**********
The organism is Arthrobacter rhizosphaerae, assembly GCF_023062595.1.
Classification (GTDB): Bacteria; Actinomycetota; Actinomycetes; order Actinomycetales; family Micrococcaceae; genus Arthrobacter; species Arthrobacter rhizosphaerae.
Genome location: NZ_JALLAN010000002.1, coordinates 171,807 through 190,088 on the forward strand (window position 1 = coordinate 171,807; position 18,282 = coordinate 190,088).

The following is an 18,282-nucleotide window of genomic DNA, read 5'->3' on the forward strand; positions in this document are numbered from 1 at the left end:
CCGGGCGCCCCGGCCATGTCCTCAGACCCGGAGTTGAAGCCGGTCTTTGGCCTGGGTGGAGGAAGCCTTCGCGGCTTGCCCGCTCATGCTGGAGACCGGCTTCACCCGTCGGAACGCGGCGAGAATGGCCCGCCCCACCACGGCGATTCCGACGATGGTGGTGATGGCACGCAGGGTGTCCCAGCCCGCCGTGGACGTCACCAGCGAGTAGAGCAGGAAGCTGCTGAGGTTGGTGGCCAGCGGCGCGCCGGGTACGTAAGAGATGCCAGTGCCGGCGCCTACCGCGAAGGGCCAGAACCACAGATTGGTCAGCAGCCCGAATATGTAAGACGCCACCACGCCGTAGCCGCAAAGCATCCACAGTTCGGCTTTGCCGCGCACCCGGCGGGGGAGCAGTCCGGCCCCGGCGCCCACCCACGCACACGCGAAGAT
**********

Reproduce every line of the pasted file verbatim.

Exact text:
The organism is Arthrobacter rhizosphaerae, assembly GCF_023062595.1.
Classification (GTDB): Bacteria; Actinomycetota; Actinomycetes; order Actinomycetales; family Micrococcaceae; genus Arthrobacter; species Arthrobacter rhizosphaerae.
Genome location: NZ_JALLAN010000002.1, coordinates 171,807 through 190,088 on the forward strand (window position 1 = coordinate 171,807; position 18,282 = coordinate 190,088).

The following is an 18,282-nucleotide window of genomic DNA, read 5'->3' on the forward strand; positions in this document are numbered from 1 at the left end:
CCGGGCGCCCCGGCCATGTCCTCAGACCCGGAGTTGAAGCCGGTCTTTGGCCTGGGTGGAGGAAGCCTTCGCGGCTTGCCCGCTCATGCTGGAGACCGGCTTCACCCGTCGGAACGCGGCGAGAATGGCCCGCCCCACCACGGCGATTCCGACGATGGTGGTGATGGCACGCAGGGTGTCCCAGCCCGCCGTGGACGTCACCAGCGAGTAGAGCAGGAAGCTGCTGAGGTTGGTGGCCAGCGGCGCGCCGGGTACGTAAGAGATGCCAGTGCCGGCGCCTACCGCGAAGGGCCAGAACCACAGATTGGTCAGCAGCCCGAATATGTAAGACGCCACCACGCCGTAGCCGCAAAGCATCCACAGTTCGGCTTTGCCGCGCACCCGGCGGGGGAGCAGTCCGGCCCCGGCGCCCACCCACGCACACGCGAAGAT